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The Easy Tree

image: pixabay

Twitter can be fun sometimes because you can follow famous people and even respond to their musings. Sometimes, they might even respond to your response, somehow validating an otherwise humble existence.

In teaching for decades I've often asked as a warm-up question "what famous person have you met?" and I was initially surprised at how many people have actually met a famous person. Nearly everyone in nearly every room has met or encountered at least one famous person. We're all so close to connection that it's wonderful.

One of the famous people I've met (who no doubt will not remember me) is the writer and producer Gennifer Hutchison. We met at a wedding in California. She's closely associated with the TV show "Breaking Bad" which I loved so it was a thrill to meet her. 

That's all just me bragging and pretending that it's establishing context for this tweet that I'd like to respond to:

I still think about the Easy Tree. 

There were two prominent trees in our neighborhood in Southern New Jersey -- one that was tall and complicated and hard to climb because it was dangerous.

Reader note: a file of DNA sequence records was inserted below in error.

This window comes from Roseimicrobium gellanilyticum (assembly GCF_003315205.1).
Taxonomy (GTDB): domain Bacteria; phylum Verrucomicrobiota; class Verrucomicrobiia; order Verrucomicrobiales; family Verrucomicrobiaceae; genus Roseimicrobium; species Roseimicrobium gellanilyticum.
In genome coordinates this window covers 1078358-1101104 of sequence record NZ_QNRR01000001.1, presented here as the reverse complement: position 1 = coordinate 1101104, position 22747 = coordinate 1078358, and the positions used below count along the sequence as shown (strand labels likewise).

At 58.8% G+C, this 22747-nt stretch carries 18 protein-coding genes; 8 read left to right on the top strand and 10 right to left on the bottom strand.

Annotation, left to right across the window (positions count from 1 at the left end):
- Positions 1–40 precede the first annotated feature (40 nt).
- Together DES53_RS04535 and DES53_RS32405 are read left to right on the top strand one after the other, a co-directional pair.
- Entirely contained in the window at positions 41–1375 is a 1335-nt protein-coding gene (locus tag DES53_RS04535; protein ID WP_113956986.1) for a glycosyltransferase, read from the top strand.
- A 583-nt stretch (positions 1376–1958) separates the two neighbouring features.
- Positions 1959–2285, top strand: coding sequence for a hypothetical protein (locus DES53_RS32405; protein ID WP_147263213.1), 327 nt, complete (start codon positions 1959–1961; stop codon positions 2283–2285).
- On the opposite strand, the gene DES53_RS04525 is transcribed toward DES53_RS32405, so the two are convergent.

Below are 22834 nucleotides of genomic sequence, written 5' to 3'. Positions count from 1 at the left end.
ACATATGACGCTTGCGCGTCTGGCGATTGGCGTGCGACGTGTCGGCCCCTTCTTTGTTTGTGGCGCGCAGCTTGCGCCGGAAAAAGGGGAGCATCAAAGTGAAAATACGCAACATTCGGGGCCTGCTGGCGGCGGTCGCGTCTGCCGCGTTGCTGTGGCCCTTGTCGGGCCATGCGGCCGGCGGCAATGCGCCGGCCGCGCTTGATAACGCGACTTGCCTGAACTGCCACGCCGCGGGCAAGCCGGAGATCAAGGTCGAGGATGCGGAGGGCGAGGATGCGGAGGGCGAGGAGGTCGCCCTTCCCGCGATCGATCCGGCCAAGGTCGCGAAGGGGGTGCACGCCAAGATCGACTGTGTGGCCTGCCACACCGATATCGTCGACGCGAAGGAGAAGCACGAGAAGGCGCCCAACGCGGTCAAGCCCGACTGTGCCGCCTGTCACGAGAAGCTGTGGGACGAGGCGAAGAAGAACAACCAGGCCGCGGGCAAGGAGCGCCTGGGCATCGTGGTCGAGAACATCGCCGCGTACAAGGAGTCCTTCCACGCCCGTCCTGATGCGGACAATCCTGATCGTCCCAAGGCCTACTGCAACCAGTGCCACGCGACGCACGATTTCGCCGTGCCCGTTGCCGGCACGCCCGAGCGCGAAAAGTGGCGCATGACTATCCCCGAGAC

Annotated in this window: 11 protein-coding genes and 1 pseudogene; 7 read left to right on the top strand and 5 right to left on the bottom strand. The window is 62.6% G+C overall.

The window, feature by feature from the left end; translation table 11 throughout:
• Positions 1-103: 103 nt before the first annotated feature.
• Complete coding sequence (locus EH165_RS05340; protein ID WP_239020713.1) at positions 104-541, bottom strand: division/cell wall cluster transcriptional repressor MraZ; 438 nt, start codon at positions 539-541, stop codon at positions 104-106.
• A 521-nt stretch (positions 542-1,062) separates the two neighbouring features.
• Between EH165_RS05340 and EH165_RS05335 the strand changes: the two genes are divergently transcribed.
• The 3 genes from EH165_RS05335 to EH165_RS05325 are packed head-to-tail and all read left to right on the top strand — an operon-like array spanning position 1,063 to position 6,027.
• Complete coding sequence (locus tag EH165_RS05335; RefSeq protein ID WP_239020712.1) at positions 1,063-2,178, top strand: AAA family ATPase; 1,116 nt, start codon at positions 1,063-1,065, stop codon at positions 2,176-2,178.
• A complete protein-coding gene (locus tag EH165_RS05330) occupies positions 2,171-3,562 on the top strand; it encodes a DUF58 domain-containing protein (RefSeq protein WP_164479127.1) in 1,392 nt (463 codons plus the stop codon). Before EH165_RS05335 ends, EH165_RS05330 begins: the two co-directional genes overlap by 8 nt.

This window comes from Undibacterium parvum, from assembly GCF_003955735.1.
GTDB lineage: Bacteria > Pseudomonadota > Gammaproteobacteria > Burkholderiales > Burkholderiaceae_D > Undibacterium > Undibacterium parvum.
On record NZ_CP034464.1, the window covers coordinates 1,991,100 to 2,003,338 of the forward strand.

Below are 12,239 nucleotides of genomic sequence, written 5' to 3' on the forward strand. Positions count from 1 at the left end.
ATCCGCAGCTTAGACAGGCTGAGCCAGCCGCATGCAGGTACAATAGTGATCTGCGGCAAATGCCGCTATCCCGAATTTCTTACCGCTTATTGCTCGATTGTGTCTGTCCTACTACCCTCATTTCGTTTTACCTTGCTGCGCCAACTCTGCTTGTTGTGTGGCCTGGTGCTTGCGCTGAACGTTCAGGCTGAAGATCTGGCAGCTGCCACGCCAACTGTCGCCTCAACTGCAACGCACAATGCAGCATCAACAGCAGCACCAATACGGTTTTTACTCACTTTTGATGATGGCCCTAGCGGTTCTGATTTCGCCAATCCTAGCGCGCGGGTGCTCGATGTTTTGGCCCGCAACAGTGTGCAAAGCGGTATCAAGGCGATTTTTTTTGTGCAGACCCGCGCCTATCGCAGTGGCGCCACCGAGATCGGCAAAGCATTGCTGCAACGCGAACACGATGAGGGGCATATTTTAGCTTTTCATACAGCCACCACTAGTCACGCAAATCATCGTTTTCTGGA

The other had big limbs, strong branches, and ample space that made it easy to climb. We of course called that the Easy Tree.

We climbed it almost every day.

One day we decided to build something in that tree. We might have had an elaborate tree house in mind although honestly we lacked the engineering or carpentry skills to pull that off. We didn't even have adequate tools. We used bricks to pound in the nails to hold the lumber. Bad idea.

It was not my brick, but it might as well have been because I felt so bad about what happened. One of the bricks slipped (predictably) out of the hands of one of us and landed on my brother Dave's head. There was a lot of blood.

We carried him home where my dad administered copious amounts of water and whatever magic that parents do to save their children's lives. There might well have been a trip to the doctor and stitches involved. (There were indeed stitches and my brother had a scar on his forehand after that, but he did make a complete and remarkably fast recovery.)

"Just like a boxer," I remember my granddad saying. "The head bleeds a lot."

The Easy Tree was never quite the same after that and I don't remember ever climbing it again. But I do think of it often and how very upset I was to see my brother hurt. I cried more than he did, and I was four years older than him.

Well, Ms. Hutchison -- that's the tree I think about. How about you?

-- doug smith



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